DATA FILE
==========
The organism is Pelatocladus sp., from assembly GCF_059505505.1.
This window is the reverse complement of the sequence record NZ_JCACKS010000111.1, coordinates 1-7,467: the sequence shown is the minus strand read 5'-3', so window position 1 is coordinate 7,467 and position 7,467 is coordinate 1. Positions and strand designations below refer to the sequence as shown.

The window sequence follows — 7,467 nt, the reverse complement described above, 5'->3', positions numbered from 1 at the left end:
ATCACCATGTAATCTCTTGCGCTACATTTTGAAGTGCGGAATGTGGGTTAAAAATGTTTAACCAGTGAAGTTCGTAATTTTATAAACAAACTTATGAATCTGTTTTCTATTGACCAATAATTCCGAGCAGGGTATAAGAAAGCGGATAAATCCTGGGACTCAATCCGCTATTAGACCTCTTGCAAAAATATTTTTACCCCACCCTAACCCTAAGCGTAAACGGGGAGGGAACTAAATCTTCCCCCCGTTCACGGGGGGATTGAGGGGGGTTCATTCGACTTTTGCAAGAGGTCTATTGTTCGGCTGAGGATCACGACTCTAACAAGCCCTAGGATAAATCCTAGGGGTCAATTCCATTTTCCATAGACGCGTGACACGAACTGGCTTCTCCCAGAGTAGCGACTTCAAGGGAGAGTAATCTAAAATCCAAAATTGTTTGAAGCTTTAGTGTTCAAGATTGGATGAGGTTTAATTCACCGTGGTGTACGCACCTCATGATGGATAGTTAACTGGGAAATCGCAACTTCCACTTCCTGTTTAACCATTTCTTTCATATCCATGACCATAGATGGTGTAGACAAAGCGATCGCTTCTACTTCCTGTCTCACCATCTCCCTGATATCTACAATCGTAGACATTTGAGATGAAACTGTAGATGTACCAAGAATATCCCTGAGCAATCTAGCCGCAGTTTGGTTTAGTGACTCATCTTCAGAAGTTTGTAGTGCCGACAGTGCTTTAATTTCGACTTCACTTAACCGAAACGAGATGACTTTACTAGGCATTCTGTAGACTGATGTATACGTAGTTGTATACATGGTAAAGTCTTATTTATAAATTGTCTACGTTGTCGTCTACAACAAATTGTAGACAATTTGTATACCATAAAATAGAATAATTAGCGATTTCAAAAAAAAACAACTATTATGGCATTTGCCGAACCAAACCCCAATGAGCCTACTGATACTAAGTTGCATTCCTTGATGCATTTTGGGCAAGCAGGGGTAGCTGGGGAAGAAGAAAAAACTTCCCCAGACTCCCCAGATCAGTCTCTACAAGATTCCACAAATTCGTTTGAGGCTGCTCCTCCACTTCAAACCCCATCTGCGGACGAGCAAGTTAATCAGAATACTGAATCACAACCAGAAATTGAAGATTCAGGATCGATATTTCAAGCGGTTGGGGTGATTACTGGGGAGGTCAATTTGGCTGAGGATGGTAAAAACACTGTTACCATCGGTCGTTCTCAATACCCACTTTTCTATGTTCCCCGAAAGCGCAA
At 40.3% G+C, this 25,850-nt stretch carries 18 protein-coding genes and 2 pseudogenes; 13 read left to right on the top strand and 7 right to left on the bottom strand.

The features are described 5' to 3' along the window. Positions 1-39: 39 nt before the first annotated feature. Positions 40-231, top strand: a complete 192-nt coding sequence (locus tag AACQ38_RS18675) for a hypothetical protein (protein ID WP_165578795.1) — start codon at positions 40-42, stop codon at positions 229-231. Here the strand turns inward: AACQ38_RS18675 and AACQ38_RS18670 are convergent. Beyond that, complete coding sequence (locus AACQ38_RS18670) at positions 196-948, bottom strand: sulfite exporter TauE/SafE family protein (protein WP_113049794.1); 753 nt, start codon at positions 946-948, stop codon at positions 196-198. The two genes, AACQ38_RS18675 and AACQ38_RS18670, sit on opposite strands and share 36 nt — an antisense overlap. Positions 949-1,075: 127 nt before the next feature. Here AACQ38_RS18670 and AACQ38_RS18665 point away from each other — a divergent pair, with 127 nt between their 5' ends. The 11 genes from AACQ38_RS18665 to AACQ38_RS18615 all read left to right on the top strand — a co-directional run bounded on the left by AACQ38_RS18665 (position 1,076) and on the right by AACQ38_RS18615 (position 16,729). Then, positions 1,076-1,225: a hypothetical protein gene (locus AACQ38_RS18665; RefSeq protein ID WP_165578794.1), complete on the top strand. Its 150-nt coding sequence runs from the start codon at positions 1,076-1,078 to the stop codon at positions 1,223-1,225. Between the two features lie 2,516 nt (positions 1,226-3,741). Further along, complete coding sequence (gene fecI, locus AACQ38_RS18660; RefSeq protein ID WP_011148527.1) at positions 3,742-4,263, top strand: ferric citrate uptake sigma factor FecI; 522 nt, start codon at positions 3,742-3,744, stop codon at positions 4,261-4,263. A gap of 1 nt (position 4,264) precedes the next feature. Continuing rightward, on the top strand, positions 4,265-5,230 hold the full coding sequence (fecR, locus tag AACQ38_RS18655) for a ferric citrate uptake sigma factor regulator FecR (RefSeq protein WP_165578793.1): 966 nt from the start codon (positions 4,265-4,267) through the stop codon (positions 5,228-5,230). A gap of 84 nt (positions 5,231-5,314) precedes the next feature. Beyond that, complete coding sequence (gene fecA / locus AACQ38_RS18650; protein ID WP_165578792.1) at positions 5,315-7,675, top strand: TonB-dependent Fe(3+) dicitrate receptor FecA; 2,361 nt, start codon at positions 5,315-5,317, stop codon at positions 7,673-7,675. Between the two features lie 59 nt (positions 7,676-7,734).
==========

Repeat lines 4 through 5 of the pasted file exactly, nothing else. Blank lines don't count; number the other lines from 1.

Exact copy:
ATCACCATGTAATCTCTTGCGCTACATTTTGAAGTGCGGAATGTGGGTTAAAAATGTTTAACCAGTGAAGTTCGTAATTTTATAAACAAACTTATGAATCTGTTTTCTATTGACCAATAATTCCGAGCAGGGTATAAGAAAGCGGATAAATCCTGGGACTCAATCCGCTATTAGACCTCTTGCAAAAATATTTTTACCCCACCCTAACCCTAAGCGTAAACGGGGAGGGAACTAAATCTTCCCCCCGTTCACGGGGGGATTGAGGGGGGTTCATTCGACTTTTGCAAGAGGTCTATTGTTCGGCTGAGGATCACGACTCTAACAAGCCCTAGGATAAATCCTAGGGGTCAATTCCATTTTCCATAGACGCGTGACACGAACTGGCTTCTCCCAGAGTAGCGACTTCAAGGGAGAGTAATCTAAAATCCAAAATTGTTTGAAGCTTTAGTGTTCAAGATTGGATGAGGTTTAATTCACCGTGGTGTACGCACCTCATGATGGATAGTTAACTGGGAAATCGCAACTTCCACTTCCTGTTTAACCATTTCTTTCATATCCATGACCATAGATGGTGTAGACAAAGCGATCGCTTCTACTTCCTGTCTCACCATCTCCCTGATATCTACAATCGTAGACATTTGAGATGAAACTGTAGATGTACCAAGAATATCCCTGAGCAATCTAGCCGCAGTTTGGTTTAGTGACTCATCTTCAGAAGTTTGTAGTGCCGACAGTGCTTTAATTTCGACTTCACTTAACCGAAACGAGATGACTTTACTAGGCATTCTGTAGACTGATGTATACGTAGTTGTATACATGGTAAAGTCTTATTTATAAATTGTCTACGTTGTCGTCTACAACAAATTGTAGACAATTTGTATACCATAAAATAGAATAATTAGCGATTTCAAAAAAAAACAACTATTATGGCATTTGCCGAACCAAACCCCAATGAGCCTACTGATACTAAGTTGCATTCCTTGATGCATTTTGGGCAAGCAGGGGTAGCTGGGGAAGAAGAAAAAACTTCCCCAGACTCCCCAGATCAGTCTCTACAAGATTCCACAAATTCGTTTGAGGCTGCTCCTCCACTTCAAACCCCATCTGCGGACGAGCAAGTTAATCAGAATACTGAATCACAACCAGAAATTGAAGATTCAGGATCGATATTTCAAGCGGTTGGGGTGATTACTGGGGAGGTCAATTTGGCTGAGGATGGTAAAAACACTGTTACCATCGGTCGTTCTCAATACCCACTTTTCTATGTTCCCCGAAAGCGCAA
At 40.3% G+C, this 25,850-nt stretch carries 18 protein-coding genes and 2 pseudogenes; 13 read left to right on the top strand and 7 right to left on the bottom strand.